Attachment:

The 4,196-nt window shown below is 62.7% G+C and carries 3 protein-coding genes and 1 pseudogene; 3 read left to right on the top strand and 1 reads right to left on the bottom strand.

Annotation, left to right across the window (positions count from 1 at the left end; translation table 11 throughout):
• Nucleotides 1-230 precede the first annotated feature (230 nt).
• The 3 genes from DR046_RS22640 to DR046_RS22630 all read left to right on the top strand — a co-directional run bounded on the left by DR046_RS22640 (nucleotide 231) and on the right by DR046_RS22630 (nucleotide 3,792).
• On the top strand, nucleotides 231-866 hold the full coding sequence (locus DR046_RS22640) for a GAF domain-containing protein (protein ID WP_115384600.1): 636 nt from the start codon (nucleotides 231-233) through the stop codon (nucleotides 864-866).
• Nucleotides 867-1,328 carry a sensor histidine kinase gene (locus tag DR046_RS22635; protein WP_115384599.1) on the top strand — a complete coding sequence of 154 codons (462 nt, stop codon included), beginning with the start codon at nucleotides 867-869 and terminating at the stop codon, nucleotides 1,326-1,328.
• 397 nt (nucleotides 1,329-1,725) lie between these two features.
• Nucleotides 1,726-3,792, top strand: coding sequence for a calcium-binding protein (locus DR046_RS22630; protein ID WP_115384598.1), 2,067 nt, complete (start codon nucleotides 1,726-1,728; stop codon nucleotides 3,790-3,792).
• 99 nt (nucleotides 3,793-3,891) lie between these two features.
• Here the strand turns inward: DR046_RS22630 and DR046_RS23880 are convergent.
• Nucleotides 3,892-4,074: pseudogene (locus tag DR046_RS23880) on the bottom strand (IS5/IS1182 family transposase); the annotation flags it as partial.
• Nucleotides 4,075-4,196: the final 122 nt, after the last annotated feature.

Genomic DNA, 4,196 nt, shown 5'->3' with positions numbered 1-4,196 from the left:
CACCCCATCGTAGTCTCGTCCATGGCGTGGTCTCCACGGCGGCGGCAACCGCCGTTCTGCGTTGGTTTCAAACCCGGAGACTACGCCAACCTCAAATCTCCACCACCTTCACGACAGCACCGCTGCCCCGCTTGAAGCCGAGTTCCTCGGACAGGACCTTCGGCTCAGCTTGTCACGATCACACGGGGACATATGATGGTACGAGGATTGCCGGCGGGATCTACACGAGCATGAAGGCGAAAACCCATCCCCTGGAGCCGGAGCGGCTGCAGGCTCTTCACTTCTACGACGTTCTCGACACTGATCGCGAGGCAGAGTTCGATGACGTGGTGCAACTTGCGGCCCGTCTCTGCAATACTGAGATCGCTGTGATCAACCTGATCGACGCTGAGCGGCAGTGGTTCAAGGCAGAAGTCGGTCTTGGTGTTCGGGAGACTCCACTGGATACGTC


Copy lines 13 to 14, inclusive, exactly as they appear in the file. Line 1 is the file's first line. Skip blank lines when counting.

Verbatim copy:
Genomic DNA, 4,196 nt, shown 5'->3' with positions numbered 1-4,196 from the left:
CACCCCATCGTAGTCTCGTCCATGGCGTGGTCTCCACGGCGGCGGCAACCGCCGTTCTGCGTTGGTTTCAAACCCGGAGACTACGCCAACCTCAAATCTCCACCACCTTCACGACAGCACCGCTGCCCCGCTTGAAGCCGAGTTCCTCGGACAGGACCTTCGGCTCAGCTTGTCACGATCACACGGGGACATATGATGGTACGAGGATTGCCGGCGGGATCTACACGAGCATGAAGGCGAAAACCCATCCCCTGGAGCCGGAGCGGCTGCAGGCTCTTCACTTCTACGACGTTCTCGACACTGATCGCGAGGCAGAGTTCGATGACGTGGTGCAACTTGCGGCCCGTCTCTGCAATACTGAGATCGCTGTGATCAACCTGATCGACGCTGAGCGGCAGTGGTTCAAGGCAGAAGTCGGTCTTGGTGTTCGGGAGACTCCACTGGATACGTC